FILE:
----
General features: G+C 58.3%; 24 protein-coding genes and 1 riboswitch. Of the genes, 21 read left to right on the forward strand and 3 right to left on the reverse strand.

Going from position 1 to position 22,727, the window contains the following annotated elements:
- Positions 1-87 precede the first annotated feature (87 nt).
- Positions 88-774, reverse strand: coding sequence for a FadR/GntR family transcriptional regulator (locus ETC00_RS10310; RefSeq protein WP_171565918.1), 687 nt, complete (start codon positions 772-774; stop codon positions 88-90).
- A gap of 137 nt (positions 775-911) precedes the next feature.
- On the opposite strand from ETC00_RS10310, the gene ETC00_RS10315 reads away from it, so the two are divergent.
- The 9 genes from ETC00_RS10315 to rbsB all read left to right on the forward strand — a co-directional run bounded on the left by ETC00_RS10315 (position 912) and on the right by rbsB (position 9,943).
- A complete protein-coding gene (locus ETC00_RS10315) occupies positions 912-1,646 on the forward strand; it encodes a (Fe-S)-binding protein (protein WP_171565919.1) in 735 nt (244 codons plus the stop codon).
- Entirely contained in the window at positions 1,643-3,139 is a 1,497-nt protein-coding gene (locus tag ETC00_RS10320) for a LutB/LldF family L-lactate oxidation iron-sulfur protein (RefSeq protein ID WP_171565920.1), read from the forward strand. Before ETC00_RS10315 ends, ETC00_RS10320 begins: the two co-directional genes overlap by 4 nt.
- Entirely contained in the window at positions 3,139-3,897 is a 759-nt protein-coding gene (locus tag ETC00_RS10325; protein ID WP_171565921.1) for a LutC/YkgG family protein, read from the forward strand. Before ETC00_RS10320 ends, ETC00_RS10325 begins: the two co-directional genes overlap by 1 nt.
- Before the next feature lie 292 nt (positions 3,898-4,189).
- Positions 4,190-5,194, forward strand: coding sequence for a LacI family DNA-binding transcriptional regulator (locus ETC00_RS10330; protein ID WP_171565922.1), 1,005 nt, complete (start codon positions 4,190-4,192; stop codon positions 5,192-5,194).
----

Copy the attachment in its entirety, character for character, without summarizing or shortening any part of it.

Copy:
General features: G+C 58.3%; 24 protein-coding genes and 1 riboswitch. Of the genes, 21 read left to right on the forward strand and 3 right to left on the reverse strand.

Going from position 1 to position 22,727, the window contains the following annotated elements:
- Positions 1-87 precede the first annotated feature (87 nt).
- Positions 88-774, reverse strand: coding sequence for a FadR/GntR family transcriptional regulator (locus ETC00_RS10310; RefSeq protein WP_171565918.1), 687 nt, complete (start codon positions 772-774; stop codon positions 88-90).
- A gap of 137 nt (positions 775-911) precedes the next feature.
- On the opposite strand from ETC00_RS10310, the gene ETC00_RS10315 reads away from it, so the two are divergent.
- The 9 genes from ETC00_RS10315 to rbsB all read left to right on the forward strand — a co-directional run bounded on the left by ETC00_RS10315 (position 912) and on the right by rbsB (position 9,943).
- A complete protein-coding gene (locus ETC00_RS10315) occupies positions 912-1,646 on the forward strand; it encodes a (Fe-S)-binding protein (protein WP_171565919.1) in 735 nt (244 codons plus the stop codon).
- Entirely contained in the window at positions 1,643-3,139 is a 1,497-nt protein-coding gene (locus tag ETC00_RS10320) for a LutB/LldF family L-lactate oxidation iron-sulfur protein (RefSeq protein ID WP_171565920.1), read from the forward strand. Before ETC00_RS10315 ends, ETC00_RS10320 begins: the two co-directional genes overlap by 4 nt.
- Entirely contained in the window at positions 3,139-3,897 is a 759-nt protein-coding gene (locus tag ETC00_RS10325; protein ID WP_171565921.1) for a LutC/YkgG family protein, read from the forward strand. Before ETC00_RS10320 ends, ETC00_RS10325 begins: the two co-directional genes overlap by 1 nt.
- Before the next feature lie 292 nt (positions 3,898-4,189).
- Positions 4,190-5,194, forward strand: coding sequence for a LacI family DNA-binding transcriptional regulator (locus ETC00_RS10330; protein ID WP_171565922.1), 1,005 nt, complete (start codon positions 4,190-4,192; stop codon positions 5,192-5,194).